Chemistry Professor Receives NSF Grant for Nucleation Research

Dr. David Hanson, Assistant Professor of Chemistry, was awarded $386,163 from NSF’s Division of Atmospheric and Geospace Sciences. The three year project, “Nucleation studies with sulfuric acid (H2SO4) and Nitrogenous Bases,” will test models for nucleation rates that can be incorporated into global climate models.

Nucleation is the driving force for new particle formation in the atmosphere. Newly formed particles affect clouds that greatly influence climate.  The investigation of nucleation with the atmospherically important species sulfuric acid, water and amines is the focus of this project.  The project will: 1) provide measured nucleation rates over a wide range of experimental conditions and 2) develop computation fluid dynamic (CFD) simulations of the experiments.  The comparison of laboratory results to CFD simulations will yield the free energies of formation of small molecular clusters, which are the smallest of the small particles.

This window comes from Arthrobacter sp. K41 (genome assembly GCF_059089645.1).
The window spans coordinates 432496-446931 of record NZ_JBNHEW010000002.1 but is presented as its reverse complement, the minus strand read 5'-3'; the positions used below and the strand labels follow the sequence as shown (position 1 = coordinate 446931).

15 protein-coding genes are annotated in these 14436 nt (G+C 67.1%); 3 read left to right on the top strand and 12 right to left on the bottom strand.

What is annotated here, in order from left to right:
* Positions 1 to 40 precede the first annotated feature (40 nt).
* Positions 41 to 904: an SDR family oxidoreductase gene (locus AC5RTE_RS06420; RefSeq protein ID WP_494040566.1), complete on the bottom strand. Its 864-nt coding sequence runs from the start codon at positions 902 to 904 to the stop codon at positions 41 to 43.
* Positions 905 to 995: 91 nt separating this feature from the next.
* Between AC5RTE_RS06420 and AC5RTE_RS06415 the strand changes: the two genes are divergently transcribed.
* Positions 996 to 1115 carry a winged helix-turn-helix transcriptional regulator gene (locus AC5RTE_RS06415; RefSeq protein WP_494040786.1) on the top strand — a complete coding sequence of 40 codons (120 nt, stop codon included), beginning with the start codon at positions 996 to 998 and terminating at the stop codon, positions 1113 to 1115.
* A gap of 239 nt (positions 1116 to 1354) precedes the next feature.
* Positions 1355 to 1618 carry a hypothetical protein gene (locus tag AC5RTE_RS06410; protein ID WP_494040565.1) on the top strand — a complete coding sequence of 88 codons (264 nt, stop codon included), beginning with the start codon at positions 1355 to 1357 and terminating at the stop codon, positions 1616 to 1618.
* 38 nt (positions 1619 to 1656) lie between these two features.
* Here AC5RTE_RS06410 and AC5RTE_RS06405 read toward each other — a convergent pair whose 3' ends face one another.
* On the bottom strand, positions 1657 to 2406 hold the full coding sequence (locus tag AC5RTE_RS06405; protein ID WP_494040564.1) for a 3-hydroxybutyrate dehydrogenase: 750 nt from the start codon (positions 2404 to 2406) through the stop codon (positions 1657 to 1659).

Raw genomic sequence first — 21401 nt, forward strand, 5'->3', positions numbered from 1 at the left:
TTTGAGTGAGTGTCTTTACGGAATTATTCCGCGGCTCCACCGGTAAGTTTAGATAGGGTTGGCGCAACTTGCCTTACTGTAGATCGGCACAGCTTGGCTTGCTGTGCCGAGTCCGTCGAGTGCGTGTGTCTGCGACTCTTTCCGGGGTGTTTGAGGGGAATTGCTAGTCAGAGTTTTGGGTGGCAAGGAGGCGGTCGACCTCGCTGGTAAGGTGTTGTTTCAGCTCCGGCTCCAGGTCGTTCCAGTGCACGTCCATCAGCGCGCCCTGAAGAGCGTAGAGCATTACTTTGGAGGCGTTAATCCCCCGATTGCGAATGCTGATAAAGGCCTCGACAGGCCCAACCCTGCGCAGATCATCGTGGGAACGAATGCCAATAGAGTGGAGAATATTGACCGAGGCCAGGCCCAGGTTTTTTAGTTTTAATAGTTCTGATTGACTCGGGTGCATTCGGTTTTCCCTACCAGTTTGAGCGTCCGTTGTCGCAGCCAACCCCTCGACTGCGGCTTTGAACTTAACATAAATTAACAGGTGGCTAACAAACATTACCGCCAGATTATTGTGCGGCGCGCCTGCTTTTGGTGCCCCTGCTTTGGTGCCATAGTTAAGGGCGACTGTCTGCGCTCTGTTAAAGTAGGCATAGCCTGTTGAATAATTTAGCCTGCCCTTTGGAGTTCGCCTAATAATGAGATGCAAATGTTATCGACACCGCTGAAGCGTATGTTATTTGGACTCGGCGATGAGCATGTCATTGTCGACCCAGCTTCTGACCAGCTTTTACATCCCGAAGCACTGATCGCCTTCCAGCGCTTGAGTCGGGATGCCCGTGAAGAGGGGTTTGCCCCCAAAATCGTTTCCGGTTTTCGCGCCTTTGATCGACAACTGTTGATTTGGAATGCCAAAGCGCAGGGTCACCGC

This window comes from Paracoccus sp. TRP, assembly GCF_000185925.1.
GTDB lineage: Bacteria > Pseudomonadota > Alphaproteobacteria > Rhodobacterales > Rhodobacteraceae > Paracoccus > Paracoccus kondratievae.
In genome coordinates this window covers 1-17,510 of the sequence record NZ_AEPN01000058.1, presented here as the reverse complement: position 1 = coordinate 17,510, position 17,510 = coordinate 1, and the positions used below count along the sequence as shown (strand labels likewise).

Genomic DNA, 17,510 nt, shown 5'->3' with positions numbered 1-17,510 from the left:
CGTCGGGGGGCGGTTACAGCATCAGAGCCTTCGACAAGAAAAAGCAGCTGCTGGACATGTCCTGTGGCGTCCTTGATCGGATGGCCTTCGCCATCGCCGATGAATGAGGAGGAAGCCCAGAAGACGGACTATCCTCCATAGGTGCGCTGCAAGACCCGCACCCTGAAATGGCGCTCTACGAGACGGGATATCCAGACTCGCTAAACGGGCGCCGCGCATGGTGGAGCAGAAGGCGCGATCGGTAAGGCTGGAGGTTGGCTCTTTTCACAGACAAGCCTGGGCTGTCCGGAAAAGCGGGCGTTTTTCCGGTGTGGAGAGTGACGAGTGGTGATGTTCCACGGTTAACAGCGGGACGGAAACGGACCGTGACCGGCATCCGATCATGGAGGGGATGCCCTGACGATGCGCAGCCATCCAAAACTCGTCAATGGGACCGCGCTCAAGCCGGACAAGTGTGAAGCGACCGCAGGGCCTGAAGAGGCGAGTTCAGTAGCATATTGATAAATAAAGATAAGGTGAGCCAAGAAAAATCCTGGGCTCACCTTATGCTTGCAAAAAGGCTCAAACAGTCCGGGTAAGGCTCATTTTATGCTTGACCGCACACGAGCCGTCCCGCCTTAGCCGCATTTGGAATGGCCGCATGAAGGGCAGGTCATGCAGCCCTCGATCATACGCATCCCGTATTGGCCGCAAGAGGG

The results of this project will improve the representation of particle formation processes in climate models and increase understanding of the sources of particulate matter dangerous to human health. Additionally, eight undergraduate research students will be supported over the life of the project, providing opportunities to develop technical expertise, critical thinking skills, and confidence, in addition to supporting NSF’s goal to develop a diverse, globally competitive STEM workforce.
Editor’s Note: This material is based upon work supported by the National Science Foundation under Grant No. AGS-1338706. Any opinions, findings, and conclusions or recommendations expressed in this material are those of the author(s) and do not necessarily reflect the views of the National Science Foundation.